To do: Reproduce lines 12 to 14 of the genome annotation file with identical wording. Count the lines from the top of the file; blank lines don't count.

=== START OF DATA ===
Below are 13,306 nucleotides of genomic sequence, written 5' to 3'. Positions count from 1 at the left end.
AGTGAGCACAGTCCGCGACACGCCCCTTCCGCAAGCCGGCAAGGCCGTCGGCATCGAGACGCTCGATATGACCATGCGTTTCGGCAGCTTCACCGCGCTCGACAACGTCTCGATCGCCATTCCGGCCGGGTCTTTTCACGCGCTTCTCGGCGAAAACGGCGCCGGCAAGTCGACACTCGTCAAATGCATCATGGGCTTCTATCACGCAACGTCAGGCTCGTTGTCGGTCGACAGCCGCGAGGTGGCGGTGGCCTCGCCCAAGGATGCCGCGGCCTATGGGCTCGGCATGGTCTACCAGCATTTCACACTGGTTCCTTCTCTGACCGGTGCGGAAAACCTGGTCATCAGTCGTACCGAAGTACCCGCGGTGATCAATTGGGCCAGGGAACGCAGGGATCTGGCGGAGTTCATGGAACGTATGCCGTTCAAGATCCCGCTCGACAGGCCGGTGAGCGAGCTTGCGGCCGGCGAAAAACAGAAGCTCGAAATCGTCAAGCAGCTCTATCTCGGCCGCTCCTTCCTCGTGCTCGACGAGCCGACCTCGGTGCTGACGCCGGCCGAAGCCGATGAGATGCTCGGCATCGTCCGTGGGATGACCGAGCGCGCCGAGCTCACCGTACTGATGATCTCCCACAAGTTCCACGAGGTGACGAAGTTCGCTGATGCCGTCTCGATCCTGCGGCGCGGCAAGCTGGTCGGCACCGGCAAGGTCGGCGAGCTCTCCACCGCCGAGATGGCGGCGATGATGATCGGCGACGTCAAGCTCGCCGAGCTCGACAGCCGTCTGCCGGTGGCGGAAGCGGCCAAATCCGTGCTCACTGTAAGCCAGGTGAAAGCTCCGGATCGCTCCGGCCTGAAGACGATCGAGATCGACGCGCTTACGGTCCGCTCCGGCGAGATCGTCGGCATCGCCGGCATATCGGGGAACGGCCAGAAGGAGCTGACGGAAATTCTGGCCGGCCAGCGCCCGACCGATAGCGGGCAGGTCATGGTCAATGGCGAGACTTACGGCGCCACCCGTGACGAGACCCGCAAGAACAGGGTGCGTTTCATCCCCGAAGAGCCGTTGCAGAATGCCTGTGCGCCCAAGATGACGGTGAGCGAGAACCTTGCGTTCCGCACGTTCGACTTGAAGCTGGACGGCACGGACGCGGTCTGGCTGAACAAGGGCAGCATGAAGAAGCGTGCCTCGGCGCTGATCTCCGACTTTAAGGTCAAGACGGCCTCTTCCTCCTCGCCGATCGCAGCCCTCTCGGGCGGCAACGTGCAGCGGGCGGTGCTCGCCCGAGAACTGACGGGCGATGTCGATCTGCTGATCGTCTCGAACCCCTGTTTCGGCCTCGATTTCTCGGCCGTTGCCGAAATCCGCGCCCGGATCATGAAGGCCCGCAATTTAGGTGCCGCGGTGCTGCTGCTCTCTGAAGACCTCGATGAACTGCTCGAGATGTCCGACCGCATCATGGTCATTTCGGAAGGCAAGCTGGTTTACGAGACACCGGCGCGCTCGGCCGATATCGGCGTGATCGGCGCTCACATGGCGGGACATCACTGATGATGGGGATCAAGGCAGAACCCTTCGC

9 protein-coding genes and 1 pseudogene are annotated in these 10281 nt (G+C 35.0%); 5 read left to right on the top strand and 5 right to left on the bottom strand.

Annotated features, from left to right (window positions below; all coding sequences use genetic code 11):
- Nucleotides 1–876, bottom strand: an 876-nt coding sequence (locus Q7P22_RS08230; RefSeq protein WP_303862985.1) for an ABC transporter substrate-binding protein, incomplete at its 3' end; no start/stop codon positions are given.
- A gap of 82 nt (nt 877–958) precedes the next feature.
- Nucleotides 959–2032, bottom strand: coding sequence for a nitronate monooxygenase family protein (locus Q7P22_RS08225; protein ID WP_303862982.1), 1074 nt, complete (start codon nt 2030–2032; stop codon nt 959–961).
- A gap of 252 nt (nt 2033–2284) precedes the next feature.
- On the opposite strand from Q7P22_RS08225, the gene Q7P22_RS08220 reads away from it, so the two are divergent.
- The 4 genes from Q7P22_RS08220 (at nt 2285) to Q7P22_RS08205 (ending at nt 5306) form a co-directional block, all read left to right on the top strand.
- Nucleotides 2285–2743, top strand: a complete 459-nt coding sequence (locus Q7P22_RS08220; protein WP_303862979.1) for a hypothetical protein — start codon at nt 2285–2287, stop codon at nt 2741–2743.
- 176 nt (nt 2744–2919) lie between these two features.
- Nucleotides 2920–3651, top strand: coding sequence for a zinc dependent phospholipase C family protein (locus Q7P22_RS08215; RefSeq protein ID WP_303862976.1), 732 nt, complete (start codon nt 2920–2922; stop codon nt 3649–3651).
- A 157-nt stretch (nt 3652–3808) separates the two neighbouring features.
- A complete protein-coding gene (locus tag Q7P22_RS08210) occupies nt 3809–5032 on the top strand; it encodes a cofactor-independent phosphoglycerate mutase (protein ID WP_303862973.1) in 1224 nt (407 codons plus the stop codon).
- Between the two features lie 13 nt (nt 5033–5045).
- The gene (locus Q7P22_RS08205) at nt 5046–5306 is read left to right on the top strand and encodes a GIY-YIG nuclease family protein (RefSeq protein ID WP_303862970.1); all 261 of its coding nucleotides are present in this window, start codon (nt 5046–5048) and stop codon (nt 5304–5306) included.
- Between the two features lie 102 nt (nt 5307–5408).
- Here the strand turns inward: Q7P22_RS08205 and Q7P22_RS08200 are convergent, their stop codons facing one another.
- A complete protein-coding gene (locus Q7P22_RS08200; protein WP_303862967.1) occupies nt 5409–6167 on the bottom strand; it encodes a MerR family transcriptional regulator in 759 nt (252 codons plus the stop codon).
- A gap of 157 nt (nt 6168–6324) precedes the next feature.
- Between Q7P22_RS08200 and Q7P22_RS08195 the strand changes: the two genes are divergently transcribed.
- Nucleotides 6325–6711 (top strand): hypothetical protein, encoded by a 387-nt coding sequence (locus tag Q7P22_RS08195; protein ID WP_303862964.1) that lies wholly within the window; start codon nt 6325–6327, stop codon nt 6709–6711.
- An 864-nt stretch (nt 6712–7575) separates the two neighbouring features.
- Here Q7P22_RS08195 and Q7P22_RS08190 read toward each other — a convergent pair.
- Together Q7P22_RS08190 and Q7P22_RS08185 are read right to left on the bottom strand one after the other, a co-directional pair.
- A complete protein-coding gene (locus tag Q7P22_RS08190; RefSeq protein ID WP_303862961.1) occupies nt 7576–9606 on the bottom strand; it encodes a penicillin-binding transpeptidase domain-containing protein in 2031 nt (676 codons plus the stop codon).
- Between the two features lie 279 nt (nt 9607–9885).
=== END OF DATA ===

- 176 nt (nt 2744–2919) lie between these two features.
- Nucleotides 2920–3651, top strand: coding sequence for a zinc dependent phospholipase C family protein (locus Q7P22_RS08215; RefSeq protein ID WP_303862976.1), 732 nt, complete (start codon nt 2920–2922; stop codon nt 3649–3651).
- A 157-nt stretch (nt 3652–3808) separates the two neighbouring features.